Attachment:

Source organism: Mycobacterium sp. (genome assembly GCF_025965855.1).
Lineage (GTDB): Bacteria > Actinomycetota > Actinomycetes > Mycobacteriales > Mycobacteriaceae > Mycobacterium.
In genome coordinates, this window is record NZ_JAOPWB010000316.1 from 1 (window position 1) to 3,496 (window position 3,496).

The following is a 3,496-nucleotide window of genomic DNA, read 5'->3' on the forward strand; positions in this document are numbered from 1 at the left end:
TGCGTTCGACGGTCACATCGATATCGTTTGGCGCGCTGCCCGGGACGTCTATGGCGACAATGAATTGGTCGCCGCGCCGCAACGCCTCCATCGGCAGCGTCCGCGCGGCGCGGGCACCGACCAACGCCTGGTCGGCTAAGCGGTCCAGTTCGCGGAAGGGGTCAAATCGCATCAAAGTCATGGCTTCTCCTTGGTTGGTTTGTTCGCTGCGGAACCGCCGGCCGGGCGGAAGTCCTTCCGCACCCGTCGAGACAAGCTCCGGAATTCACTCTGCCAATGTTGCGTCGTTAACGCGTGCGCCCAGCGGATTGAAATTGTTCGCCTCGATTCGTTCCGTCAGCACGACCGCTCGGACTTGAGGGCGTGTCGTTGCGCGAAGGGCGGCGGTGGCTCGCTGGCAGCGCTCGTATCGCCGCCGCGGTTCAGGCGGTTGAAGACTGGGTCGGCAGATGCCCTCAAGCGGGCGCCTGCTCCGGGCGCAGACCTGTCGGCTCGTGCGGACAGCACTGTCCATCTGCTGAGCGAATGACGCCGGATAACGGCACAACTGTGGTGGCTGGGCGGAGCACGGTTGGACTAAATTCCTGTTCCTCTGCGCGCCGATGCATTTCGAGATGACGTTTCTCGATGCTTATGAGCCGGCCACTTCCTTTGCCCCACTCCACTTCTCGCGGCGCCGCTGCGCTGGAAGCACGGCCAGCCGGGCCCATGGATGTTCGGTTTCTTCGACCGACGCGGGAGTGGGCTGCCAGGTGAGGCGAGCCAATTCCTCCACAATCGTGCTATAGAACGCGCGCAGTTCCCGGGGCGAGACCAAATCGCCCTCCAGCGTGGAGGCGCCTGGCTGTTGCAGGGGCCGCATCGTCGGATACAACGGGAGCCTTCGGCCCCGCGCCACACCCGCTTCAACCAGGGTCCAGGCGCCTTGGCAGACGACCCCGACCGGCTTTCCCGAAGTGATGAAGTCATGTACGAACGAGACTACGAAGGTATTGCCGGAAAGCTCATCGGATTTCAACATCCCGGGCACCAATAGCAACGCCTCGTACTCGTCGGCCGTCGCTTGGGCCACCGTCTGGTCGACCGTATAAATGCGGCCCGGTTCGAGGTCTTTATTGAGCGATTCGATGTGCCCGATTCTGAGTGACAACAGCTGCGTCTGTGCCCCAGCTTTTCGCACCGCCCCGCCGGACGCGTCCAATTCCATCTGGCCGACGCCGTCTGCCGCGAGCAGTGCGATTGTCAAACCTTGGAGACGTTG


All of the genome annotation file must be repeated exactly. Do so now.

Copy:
Source organism: Mycobacterium sp. (genome assembly GCF_025965855.1).
Lineage (GTDB): Bacteria > Actinomycetota > Actinomycetes > Mycobacteriales > Mycobacteriaceae > Mycobacterium.
In genome coordinates, this window is record NZ_JAOPWB010000316.1 from 1 (window position 1) to 3,496 (window position 3,496).

The following is a 3,496-nucleotide window of genomic DNA, read 5'->3' on the forward strand; positions in this document are numbered from 1 at the left end:
TGCGTTCGACGGTCACATCGATATCGTTTGGCGCGCTGCCCGGGACGTCTATGGCGACAATGAATTGGTCGCCGCGCCGCAACGCCTCCATCGGCAGCGTCCGCGCGGCGCGGGCACCGACCAACGCCTGGTCGGCTAAGCGGTCCAGTTCGCGGAAGGGGTCAAATCGCATCAAAGTCATGGCTTCTCCTTGGTTGGTTTGTTCGCTGCGGAACCGCCGGCCGGGCGGAAGTCCTTCCGCACCCGTCGAGACAAGCTCCGGAATTCACTCTGCCAATGTTGCGTCGTTAACGCGTGCGCCCAGCGGATTGAAATTGTTCGCCTCGATTCGTTCCGTCAGCACGACCGCTCGGACTTGAGGGCGTGTCGTTGCGCGAAGGGCGGCGGTGGCTCGCTGGCAGCGCTCGTATCGCCGCCGCGGTTCAGGCGGTTGAAGACTGGGTCGGCAGATGCCCTCAAGCGGGCGCCTGCTCCGGGCGCAGACCTGTCGGCTCGTGCGGACAGCACTGTCCATCTGCTGAGCGAATGACGCCGGATAACGGCACAACTGTGGTGGCTGGGCGGAGCACGGTTGGACTAAATTCCTGTTCCTCTGCGCGCCGATGCATTTCGAGATGACGTTTCTCGATGCTTATGAGCCGGCCACTTCCTTTGCCCCACTCCACTTCTCGCGGCGCCGCTGCGCTGGAAGCACGGCCAGCCGGGCCCATGGATGTTCGGTTTCTTCGACCGACGCGGGAGTGGGCTGCCAGGTGAGGCGAGCCAATTCCTCCACAATCGTGCTATAGAACGCGCGCAGTTCCCGGGGCGAGACCAAATCGCCCTCCAGCGTGGAGGCGCCTGGCTGTTGCAGGGGCCGCATCGTCGGATACAACGGGAGCCTTCGGCCCCGCGCCACACCCGCTTCAACCAGGGTCCAGGCGCCTTGGCAGACGACCCCGACCGGCTTTCCCGAAGTGATGAAGTCATGTACGAACGAGACTACGAAGGTATTGCCGGAAAGCTCATCGGATTTCAACATCCCGGGCACCAATAGCAACGCCTCGTACTCGTCGGCCGTCGCTTGGGCCACCGTCTGGTCGACCGTATAAATGCGGCCCGGTTCGAGGTCTTTATTGAGCGATTCGATGTGCCCGATTCTGAGTGACAACAGCTGCGTCTGTGCCCCAGCTTTTCGCACCGCCCCGCCGGACGCGTCCAATTCCATCTGGCCGACGCCGTCTGCCGCGAGCAGTGCGATTGTCAAACCTTGGAGACGTTG